Corruption Scandal: Viagra adds pep to South Korean President Park Geun-hye’s Impeachment Move

A presidential spokesman, Jung Youn-kuk, insisted that besides the more common bedroom use, the pills are sometimes taken to prevent or treat altitude sickness

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South Korean protesters wearing masks of South Korean President Park Geun-hye, right, and Choi Soon-sil, who is at the center of a political scandal, stage a rally calling for Park to step down in downtown Seoul, South Korea, Nov. 2, 2016. VOA

Seoul, Nov 24, 2016: The discovery that the staff of South Korean President Park Geun-hye, who is currently mired in a huge corruption scandal, stocked up on drugs like Viagra, added pep to the opposition move to impeach her early in December.

South Korea’s main opposition party, the Democratic Party, on Thursday said it will put the impeachment motion to vote in the National Assembly between December 2 and 9, Efe news quoted a party spokesperson as saying.

The Corruption scandal has sparked great outrage in the country. Click To Tweet

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On Monday, the three largest opposition parties announced their intention to call for Park’s impeachment after the prosecution indicted her as an accomplice to her confidante Choi Soon-sil in a large-scale corruption and influence-peddling case.

Park, already getting mounting calls for her to step down over the scandal, now also has to explain why her staff stocked up on drugs like Viagra, commonly prescribed for erectile dysfunction.

Kim Sang-hee, an opposition lawmaker, on Wednesday raised the issue by citing medical insurance data showing the Blue House, as the President’s office is known, had bought 60 Viagra ‘Blue pills’ and 304 pills of the generic equivalent, sildenafil citrate, last December.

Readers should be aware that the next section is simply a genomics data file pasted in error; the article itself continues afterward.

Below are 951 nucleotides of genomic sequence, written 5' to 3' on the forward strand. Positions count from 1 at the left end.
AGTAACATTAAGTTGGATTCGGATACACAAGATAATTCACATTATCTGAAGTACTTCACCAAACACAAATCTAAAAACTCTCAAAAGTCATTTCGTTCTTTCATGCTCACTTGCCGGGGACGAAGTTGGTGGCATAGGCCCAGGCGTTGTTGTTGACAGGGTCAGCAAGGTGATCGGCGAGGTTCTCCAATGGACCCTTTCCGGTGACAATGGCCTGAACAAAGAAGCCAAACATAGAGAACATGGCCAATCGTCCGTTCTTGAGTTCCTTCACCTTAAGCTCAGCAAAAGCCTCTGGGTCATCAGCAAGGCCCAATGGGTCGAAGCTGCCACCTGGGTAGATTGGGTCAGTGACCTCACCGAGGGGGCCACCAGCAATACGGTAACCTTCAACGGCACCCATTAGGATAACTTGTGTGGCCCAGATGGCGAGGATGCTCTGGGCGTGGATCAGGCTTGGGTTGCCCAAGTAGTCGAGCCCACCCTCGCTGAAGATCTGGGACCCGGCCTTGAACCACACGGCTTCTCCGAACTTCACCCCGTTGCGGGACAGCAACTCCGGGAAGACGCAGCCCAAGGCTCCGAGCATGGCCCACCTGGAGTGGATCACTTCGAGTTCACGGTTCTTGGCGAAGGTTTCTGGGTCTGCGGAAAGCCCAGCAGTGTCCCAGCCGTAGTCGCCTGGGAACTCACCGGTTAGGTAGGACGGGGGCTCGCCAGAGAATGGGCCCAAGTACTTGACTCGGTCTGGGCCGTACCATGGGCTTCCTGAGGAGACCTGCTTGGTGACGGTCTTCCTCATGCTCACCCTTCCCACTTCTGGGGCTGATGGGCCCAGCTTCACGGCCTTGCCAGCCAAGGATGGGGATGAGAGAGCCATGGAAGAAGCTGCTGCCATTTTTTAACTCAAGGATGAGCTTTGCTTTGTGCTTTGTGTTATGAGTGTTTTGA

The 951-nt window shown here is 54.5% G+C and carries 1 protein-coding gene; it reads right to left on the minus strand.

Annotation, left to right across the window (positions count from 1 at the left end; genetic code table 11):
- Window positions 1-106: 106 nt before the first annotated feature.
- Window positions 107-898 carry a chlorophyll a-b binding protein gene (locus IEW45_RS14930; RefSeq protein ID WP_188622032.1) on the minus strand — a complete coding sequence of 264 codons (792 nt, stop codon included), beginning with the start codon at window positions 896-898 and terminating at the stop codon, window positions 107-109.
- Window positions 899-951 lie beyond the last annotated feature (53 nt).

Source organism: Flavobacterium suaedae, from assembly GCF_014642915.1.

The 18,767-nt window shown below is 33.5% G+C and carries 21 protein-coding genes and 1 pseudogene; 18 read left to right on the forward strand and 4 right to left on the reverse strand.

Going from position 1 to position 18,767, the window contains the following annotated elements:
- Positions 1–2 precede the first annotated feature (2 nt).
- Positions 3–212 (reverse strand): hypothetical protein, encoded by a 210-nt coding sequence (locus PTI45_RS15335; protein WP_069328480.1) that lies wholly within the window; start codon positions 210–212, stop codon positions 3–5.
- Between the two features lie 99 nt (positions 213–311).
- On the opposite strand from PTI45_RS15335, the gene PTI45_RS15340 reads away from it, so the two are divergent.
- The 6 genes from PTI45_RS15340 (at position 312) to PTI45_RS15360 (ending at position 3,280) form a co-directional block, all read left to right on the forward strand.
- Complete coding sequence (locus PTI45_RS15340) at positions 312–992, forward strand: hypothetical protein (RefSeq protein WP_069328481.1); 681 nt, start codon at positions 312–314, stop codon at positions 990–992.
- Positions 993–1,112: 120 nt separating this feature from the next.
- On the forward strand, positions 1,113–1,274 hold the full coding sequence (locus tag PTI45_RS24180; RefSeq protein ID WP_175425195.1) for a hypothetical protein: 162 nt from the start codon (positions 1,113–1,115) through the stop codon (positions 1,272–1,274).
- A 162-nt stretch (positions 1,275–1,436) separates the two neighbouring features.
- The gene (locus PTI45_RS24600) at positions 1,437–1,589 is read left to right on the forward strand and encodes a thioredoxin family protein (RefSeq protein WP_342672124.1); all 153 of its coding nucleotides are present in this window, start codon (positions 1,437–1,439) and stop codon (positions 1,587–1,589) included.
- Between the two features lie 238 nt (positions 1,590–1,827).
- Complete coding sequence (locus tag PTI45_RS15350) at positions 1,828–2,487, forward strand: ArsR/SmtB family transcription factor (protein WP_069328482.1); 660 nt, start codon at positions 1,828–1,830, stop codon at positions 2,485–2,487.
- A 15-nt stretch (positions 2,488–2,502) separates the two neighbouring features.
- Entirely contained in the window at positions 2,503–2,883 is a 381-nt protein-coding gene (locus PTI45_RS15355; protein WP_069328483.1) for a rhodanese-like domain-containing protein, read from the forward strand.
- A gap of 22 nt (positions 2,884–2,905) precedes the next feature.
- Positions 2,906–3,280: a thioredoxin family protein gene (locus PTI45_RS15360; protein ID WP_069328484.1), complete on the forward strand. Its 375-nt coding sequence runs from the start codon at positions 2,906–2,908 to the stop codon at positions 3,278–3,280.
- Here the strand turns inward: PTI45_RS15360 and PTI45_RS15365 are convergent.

A presidential spokesman, Jung Youn-kuk, insisted that besides the more common bedroom use, the pills are sometimes taken to prevent or treat altitude sickness.

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Jung said doctors had prescribed them for presidential aides to have handy for that purpose during Park’s official visit in May to Ethiopia, Kenya and Uganda. Those countries’ capitals are all well above sea level — Addis Ababa’s elevation is 7,700 feet.

As it happened, Jung said, none of the pills was used on the trip.

None of this was of much help to Park, who has been struggling with the corruption scandal for weeks.

For the impeachment motion to be successful, it first needs the approval of two-thirds of Parliament’s Lower House.

While the opposition does not enjoy such a broad majority, the motion could still go through as several lawmakers from the ruling party Saenuri, have joined the demand for the President’s resignation.

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Should the motion be approved in Parliament, six of the nine Constitutional Court judges will then have to give their nod to what would be the first impeachment proceedings in South Korea since the country was founded in 1948.

Prosecutors believe it was in collusion with Park that Choi — now dubbed the “Korean Rasputin” and who has never held public office — secretly intervened in state matters, used her influence to illegally extort funds from companies, and secure academic privileges for her daughter.

The scandal has sparked great outrage in the country, with over a million protesters taking to the streets over the past few weeks asking the President to step down. (IANS)

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